Four in 10 UK drivers (40%) believe that there is a lack of understanding around UK road signs, with three-quarters (75%) believing that they would fail a theory test if they had to re-sit it again.
The survey, conducted by Leasing Options, asked 2,000 drivers to review 16 road signs (eight real and eight fake) to test their knowledge, while also asking for their thoughts around the theory test.
The research that three-quarter of drivers (75%) believed that a made-up road sign existed on the risk of electric cars around water, yet 70% believed the real ‘tank crossing’ sign was fake. And, while 13% thought a ‘no speed cameras’ sign existed, a worrying 23% failed to recognise the ‘national speed limit’ sign as real.
Other real road signs that caused confusion for drivers included the ‘Migrating Toad Crossing Ahead’, common in rural areas, which 56% believed to be a fake sign, and the ‘no explosives’ sign, which 70% believed was made up.
One in five drivers (20%) believed that an ‘80 speed limit’ sign exists, when in fact it is a fake, and 5% believed that there is such a thing as a ‘cat crossing’, which is also a fake. The fake sign which caused the most confusion for drivers was the ‘electric car near water’ sign, with 75% of drivers thinking it is real.
Almost a third of drivers (31%), admitted that they felt there are too many road signs in the UK and 40% feel there is a lack of understanding around them. Shockingly three-quarters (75%) of drivers felt that they wouldn’t pass their theory test if they sat it again.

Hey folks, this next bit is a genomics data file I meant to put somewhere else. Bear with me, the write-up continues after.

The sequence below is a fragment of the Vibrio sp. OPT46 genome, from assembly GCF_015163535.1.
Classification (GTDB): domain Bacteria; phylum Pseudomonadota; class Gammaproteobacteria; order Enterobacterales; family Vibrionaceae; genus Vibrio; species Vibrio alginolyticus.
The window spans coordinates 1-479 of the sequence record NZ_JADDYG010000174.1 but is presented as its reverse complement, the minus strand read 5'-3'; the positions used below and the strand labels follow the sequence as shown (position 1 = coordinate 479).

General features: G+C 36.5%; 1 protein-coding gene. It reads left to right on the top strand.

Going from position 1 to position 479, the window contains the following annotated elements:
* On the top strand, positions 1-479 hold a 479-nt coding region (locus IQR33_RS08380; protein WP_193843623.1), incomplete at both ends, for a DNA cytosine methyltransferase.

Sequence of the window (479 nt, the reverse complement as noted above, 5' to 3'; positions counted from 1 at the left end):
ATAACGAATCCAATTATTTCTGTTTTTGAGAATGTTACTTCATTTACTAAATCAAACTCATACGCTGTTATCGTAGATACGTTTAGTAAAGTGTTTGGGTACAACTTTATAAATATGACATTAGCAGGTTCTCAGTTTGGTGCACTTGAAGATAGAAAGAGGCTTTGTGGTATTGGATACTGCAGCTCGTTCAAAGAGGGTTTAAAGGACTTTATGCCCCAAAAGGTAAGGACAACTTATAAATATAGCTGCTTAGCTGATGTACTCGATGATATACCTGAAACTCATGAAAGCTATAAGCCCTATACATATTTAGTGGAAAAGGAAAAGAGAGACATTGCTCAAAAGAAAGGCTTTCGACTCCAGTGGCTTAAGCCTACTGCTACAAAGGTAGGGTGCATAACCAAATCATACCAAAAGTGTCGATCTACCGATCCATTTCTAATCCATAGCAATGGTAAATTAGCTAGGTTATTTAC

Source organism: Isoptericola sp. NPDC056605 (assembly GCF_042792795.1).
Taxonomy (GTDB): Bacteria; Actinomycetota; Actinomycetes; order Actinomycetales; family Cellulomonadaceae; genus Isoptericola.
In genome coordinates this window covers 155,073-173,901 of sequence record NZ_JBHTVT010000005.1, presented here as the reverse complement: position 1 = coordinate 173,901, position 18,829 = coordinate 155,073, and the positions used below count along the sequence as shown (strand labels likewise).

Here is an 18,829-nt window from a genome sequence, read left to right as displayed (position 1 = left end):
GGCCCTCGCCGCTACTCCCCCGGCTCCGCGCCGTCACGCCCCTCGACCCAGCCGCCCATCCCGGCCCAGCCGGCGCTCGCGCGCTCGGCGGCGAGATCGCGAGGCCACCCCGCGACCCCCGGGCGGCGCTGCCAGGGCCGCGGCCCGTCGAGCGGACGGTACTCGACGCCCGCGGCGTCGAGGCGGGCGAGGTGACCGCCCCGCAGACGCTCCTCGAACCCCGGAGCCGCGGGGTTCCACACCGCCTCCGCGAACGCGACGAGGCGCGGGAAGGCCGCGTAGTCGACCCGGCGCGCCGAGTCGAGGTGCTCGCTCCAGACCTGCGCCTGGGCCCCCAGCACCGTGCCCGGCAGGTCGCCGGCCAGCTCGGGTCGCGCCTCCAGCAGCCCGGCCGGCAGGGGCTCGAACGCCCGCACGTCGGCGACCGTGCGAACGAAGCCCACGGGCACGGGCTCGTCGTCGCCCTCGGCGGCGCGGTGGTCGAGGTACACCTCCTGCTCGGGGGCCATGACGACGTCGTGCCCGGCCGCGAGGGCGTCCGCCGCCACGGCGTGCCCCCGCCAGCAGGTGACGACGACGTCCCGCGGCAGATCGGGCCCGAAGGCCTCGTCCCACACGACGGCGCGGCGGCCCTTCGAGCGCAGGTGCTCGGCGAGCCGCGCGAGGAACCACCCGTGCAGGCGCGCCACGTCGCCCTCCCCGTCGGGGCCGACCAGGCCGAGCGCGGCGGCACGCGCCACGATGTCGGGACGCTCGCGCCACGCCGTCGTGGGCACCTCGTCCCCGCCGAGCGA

The survey also revealed interesting results around gender and road signs. More women (72%) than men (63%) thought the ‘tank crossing’ sign was fake. However, 15% of males thought the ‘no speed camera’ sign existed compared to just 11% of women.
Mike Thompson, sales and marketing director at Leasing Options, said: “This was a fun piece of research but there is a serious message.
“Road signs are important for public safety and so it’s a concern that there seems to be such widespread confusion around them.
“Three in four drivers said that they would fail the theory test if they took it today so more needs to be done to improve their knowledge and confidence in this area. This is especially important for drivers that learnt to drive before July 1996 as they passed their driving test without a theory test.
“Anyone who fancies testing whether they can tell the difference between an ‘electric car water’ and other fake signs can take a fun and interactive quiz.”